To examine the intracellular abundances of the reporter mRNAs, total RNA was extracted from Huh7 cells that had been transfected with plasmid pLUC-122x2 in the presence of the various small RNA modulators, and reporter mRNA abundances were quantified by real-time quantitative PCR. Whereas the ratio of firefly:Renilla luciferase activity changed with sequestration or overexpression of miR-122, as described above (, black bars), no significant change in the ratio of firefly:Renilla mRNA was observed under these conditions (). These findings argue that miR-122 mediates translational repression via two seed matches in the HCV genome when located in the 3’NCR of a luciferase mRNA, and that this repression likely occurs at a translational step and does not involve mRNA degradation.
Regulation of a tandem miR-122 binding site in the HCV genome by cellular miR-122
We have previously shown that mutation of seed match 1 diminished HCV RNA accumulation, which can be restored by mutant miR-122 molecules that can bind to the mutated seed match sequence (Jopling et al., 2005
). To examine a functional role for the seed match 2 site in modulating HCV gene expression, defined mutations at the p3 and p4 positions of the seed match () were introduced into a type 1a HCV genome that contains adaptive mutations that allow it to replicate in Huh7 cells (Yi et al., 2006
). In particular, double mutations (p3-4) in HCV were generated, in which seed matches 1 (S1) and 2 (S2) were both mutated at the p3 and p4 positions (). RNA abundance of mutant RNAs was measured after electroporation into Huh7 cells. The Northern blot in (lane 1) shows that significant amounts of wildtype HCV RNA could be detected 5 days after electroporation, whereas neither mutant S2:p3-4 nor S1+S2:p3-4 RNA could be detected in transfected cells (lanes 2 and 4). However, both S2:p3-4 and S1+S2:p3-4 RNA could be detected after co-transfection of miR-122p3-4 RNAs, predicted to base pair with the mutant HCV genomes (, lanes 3 and 5). Interestingly, ectopic expression of miR-122p3-4 repeatedly rescued the abundance of HCV RNAs that contained mutations at both S1 and S2 to near wildtype levels (, lane 5), suggesting that ectopically expressed miR-122 RNAs display cooperative effects on HCV gene expression. Therefore, miR-122 interaction at seed match 1 alone is not sufficient to augment HCV RNA abundance. We conclude that miR-122 interactions at both seed matches are required for efficient HCV RNA accumulation.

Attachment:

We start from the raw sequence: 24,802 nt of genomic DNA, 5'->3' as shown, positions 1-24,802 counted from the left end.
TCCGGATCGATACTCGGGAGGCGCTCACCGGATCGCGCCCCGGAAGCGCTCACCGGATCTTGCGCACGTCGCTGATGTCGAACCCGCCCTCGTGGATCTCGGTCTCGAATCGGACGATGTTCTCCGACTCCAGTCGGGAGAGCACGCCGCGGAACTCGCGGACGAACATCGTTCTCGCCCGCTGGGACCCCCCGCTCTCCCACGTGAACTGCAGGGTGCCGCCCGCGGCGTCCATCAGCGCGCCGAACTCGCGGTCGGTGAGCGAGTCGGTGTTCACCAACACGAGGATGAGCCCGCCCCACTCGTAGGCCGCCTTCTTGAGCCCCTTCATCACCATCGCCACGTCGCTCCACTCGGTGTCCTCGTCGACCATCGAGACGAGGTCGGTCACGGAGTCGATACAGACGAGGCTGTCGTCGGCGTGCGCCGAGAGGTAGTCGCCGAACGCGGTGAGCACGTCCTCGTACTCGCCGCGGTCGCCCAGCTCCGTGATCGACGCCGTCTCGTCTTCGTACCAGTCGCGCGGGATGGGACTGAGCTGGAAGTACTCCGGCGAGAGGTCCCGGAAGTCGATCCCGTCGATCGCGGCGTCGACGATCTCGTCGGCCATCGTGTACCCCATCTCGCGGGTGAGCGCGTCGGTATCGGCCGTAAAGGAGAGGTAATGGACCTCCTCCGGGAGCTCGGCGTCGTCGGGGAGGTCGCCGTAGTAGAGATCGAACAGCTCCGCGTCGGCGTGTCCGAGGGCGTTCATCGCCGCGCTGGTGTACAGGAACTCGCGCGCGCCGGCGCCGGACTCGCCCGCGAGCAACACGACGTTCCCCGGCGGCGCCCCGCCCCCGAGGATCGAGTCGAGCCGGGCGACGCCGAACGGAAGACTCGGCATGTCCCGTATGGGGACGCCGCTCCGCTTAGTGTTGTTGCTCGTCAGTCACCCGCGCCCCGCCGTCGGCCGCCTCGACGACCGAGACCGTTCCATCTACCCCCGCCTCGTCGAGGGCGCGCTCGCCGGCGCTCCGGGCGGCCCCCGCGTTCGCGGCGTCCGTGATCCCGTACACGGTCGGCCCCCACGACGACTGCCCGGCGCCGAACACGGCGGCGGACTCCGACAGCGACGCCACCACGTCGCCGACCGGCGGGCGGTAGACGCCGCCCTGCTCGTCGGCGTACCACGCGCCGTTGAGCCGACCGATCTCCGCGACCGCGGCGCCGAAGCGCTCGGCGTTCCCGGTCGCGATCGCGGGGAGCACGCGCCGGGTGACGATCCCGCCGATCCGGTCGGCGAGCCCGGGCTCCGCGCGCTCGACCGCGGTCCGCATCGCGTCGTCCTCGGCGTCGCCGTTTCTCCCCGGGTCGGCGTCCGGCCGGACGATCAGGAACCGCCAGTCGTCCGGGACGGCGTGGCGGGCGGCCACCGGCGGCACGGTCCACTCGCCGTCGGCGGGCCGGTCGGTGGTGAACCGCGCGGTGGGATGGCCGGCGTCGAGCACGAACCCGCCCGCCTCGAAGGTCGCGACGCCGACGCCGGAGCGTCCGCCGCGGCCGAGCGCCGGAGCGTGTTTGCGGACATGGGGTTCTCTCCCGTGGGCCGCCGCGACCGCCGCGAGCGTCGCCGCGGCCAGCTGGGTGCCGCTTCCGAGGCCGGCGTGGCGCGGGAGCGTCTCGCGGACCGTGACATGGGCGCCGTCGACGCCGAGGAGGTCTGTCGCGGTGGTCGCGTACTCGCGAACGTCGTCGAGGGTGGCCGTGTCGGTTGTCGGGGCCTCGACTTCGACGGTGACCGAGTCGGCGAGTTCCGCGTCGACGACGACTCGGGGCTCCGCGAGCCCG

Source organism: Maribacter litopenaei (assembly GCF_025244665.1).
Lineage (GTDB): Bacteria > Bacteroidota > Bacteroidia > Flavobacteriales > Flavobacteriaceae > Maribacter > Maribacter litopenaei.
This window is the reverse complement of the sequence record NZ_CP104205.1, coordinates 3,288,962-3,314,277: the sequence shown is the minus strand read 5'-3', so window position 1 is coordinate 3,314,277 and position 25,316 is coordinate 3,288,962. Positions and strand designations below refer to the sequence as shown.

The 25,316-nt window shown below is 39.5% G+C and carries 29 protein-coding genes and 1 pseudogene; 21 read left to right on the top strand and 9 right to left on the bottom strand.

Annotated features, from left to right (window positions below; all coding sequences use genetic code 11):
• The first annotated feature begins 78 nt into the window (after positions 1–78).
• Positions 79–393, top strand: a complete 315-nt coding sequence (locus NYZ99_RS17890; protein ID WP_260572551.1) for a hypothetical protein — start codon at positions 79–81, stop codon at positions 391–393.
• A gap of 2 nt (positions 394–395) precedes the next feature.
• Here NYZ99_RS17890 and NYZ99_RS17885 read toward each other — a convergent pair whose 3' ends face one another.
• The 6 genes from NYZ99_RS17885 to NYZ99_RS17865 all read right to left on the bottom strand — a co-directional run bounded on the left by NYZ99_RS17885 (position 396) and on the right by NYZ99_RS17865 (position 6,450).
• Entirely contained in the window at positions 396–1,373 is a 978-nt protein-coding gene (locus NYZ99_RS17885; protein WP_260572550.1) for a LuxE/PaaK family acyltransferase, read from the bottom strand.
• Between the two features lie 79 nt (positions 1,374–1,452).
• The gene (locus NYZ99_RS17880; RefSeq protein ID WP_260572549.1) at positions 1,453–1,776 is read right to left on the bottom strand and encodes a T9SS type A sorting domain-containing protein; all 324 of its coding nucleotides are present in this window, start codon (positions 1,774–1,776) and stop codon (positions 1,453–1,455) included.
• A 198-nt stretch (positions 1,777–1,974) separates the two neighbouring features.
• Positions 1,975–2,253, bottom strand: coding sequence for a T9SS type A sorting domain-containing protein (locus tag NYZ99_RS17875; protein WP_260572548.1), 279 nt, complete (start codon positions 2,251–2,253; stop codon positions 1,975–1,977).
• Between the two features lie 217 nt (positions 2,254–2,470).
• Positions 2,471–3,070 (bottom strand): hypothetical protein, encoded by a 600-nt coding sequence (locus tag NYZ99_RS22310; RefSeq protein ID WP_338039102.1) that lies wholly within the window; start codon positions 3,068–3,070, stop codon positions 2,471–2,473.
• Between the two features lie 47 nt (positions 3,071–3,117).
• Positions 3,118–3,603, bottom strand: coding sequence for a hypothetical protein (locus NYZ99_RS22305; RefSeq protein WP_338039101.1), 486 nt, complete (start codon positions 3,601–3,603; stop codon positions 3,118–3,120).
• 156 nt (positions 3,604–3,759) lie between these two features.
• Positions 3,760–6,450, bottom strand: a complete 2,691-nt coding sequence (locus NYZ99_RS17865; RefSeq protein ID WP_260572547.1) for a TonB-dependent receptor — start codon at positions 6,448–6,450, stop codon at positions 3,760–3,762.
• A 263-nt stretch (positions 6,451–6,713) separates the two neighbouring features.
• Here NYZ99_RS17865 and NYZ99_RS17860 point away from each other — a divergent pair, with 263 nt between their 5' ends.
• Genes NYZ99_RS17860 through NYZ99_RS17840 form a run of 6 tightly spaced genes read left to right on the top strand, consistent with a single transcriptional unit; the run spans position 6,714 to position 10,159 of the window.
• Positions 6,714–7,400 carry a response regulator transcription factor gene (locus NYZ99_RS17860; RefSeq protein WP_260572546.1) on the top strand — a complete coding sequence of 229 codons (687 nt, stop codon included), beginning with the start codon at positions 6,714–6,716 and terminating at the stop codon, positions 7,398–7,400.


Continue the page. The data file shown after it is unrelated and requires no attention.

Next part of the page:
Fig. 4 Effects of mutations in seed match sequences on abundance of replication-competent HCV RNA. A: Diagram of the introduced mutations in the two viral seed match sequences for miR-122. B,C,D: RNA abundances of wildtype or mutant HCV RNAs. Abundances were (more ...)
To determine the effects of single-nucleotide mutations in seed match 1 and seed match 2, mutations at the p3 positions of both seed match sequences were tested. Similar to the findings with the double mutants, a single mutation in S2 (, lane 2) or single mutations in both S1 and S2 (, lane 4) abolished RNA accumulation, which could be restored by co-transfection of miR-122p3 molecules (, lanes 3 and 5). These findings also argue that miR-122 binding to seed match 1 is not sufficient to allow viral RNA amplification.
To examine whether both seed match sequences are required to maintain HCV RNA abundance and are occupied by miR-122 in a single HCV RNA molecule, we introduced distinct mutations into S1 and S2 and monitored rescue of RNA abundance after transfection of distinct miR-122 molecules. Specifically, a p3 mutation in S1 and a p3-4 mutation in S2 were generated in the same viral RNA molecule (). Transfection of this mutant RNA into Huh7 cells did not lead to detectable HCV RNA accumulation five days after electroporation (, lane 2). Presumably, the endogenous wildtype miR-122 RNA had no effect on either mutant seed match sequence. Co-transfection of either miR-122p3 or miR-122p3-4 molecules was not sufficient to restore RNA abundance (, lanes 3 and 4). In contrast, simultaneous transfection of both miR-122 mutant RNAs restored HCV RNA abundance (, lane 5). This experiment suggests that both miR-122 binding sites need to interact with miR-122, either sequentially or concurrently, in a single HCV molecule to ensure viral RNA amplification.